Context : Dr Jitendra Singh said, India, being an active member of Antarctic Treaty System, Committee for Environmental Protection (CEP), and Convention on Conservation of Antarctic Marine Living Resources (CCAMLR) and SCAR reaffirms its commitment to conserve and preserve the Antarctic continent including the surrounding ocean through scientific studies and actions. He also added India has extended support for protecting the Antarctic environment and for co-sponsoring the proposal of the European Union for designating East Antarctica and the Weddell Sea as Marine Protected Areas (MPAs).

Antarctic Treaty System

  • The Antarctic Treaty was signed between 12 countries in Washington on 1st December 1959 for making the Antarctic Continent a demilitarized zone to be preserved for scientific research only.
  • Antarctic Treaty System is the whole complex of arrangements made for the purpose of regulating relations among states in the Antarctic.
  • Its purpose is to ensure in the interests of all mankind that Antarctica shall continue forever to be used exclusively for peaceful purposes and shall not become the scene or object of international discord.
  • These agreements are legally binding and purpose-built for the unique geographical, environmental and political characteristics of the Antarctic and form a robust international governance framework for the region.

Committee for Environmental Protection (CEP)

  • The Protocol on Environmental Protection to the Antarctic Treaty was signed in Madrid on October 4, 1991 and entered into force in 1998. It designates Antarctica as a “natural reserve, devoted to peace and science
  • Article 11 of the Environment Protocol establishes the Committee for Environmental Protection (CEP)
  • The functions of the Committee shall be to provide advice and formulate recommendations to the Parties in connection with the implementation of this Protocol, including the operation of its Annexes, for consideration at Antarctic Treaty Consultative Meetings, and to perform such other functions as may be referred to it by the Antarctic Treaty Consultative Meetings.”
  • The Committee also provides advice in the context of the Protocol on: the effectiveness of measures; the need to update and improve measures; environmental impact assessments, procedures for situations requiring urgent action, the Antarctic Protected Area system, inspection procedures, and the state of the Antarctic environment.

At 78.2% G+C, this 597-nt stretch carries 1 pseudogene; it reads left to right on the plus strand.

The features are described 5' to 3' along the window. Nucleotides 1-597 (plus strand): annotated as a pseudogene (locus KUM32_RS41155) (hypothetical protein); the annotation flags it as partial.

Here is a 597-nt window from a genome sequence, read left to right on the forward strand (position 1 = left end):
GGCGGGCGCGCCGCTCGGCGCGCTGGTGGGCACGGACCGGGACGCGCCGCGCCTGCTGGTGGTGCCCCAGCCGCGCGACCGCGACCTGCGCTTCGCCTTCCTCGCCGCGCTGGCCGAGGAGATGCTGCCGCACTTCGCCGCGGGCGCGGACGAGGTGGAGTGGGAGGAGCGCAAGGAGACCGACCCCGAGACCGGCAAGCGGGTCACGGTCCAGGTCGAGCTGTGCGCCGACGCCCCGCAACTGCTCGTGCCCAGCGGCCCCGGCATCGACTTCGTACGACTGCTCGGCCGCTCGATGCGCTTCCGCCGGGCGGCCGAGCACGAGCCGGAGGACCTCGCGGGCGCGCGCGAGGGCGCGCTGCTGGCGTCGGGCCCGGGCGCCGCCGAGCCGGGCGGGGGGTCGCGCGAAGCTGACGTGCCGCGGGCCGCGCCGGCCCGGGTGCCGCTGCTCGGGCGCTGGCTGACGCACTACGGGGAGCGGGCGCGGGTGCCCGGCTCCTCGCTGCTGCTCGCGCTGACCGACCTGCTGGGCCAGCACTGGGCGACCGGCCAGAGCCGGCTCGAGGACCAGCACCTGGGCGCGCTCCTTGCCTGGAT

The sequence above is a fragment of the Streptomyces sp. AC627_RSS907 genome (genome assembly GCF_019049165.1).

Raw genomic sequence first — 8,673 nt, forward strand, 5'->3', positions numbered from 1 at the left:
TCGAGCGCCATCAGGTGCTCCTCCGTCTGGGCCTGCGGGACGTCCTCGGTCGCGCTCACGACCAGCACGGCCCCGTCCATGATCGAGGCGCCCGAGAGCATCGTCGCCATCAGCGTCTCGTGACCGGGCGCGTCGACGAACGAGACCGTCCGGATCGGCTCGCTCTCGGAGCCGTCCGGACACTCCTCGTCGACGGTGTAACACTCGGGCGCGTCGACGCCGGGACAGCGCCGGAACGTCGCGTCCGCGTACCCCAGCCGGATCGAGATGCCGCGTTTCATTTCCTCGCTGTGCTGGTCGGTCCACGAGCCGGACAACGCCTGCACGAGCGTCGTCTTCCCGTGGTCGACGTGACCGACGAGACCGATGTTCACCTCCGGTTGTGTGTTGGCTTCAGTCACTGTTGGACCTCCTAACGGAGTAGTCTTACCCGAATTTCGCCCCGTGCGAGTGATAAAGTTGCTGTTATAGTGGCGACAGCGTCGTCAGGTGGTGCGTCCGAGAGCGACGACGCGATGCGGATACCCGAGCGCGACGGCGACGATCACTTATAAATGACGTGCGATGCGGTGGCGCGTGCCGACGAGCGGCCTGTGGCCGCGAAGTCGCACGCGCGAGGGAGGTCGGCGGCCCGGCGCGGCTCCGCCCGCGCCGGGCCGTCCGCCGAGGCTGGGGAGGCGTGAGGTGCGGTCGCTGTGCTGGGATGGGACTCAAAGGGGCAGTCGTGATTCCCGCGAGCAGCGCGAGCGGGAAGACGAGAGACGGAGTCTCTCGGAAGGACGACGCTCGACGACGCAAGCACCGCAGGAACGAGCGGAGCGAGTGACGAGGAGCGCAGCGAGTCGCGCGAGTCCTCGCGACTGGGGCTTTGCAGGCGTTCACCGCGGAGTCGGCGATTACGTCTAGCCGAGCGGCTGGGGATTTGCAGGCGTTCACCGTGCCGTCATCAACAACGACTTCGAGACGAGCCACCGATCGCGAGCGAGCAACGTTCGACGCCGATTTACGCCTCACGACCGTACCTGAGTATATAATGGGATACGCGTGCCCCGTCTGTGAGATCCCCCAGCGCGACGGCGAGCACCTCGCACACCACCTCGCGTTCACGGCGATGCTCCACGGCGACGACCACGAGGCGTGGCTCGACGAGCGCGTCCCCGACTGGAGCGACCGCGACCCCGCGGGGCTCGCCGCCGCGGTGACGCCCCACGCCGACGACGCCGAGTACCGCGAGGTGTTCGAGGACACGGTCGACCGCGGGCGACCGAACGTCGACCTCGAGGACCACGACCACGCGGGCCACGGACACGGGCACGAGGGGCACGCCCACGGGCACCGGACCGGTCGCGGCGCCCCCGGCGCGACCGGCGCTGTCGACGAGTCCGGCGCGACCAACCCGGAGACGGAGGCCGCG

• The Committee holds annual meetings in the framework of the Antarctic Treaty Consultative Meeting (ATCM). Every contracting party to the Protocol may appoint a delegate to the ATCM. Observers and invited experts also attend the sessions. The CEP’s work includes exchange among the Contracting Parties in the framework of Intersessional Contact Groups (ICG).

Commission for the Conservation of Antarctic Marine Living Resources (CCAMLR)

  • The Commission for the Conservation of Antarctic Marine Living Resources (CCAMLR) was established by international convention in 1982 with the objective of conserving Antarctic marine life. This was in response to increasing commercial interest in Antarctic krill resources, a keystone component of the Antarctic ecosystem and a history of over-exploitation of several other marine resources in the Southern Ocean.
  • CCAMLR is an international commission with 26 Members, and a further 10 countries have acceded to the Convention. Based on the best available scientific information, the Commission agrees a set of conservation measures that determine the use of marine living resources in the Antarctic.
  • The key institutional components of CCAMLR are:
    • the CAMLR Convention which entered into force on 7 April 1982
    • a decision-making body, the Commission
    • a Scientific Committee which advises the Commission using the best available science
    • Conservation measures and resolutions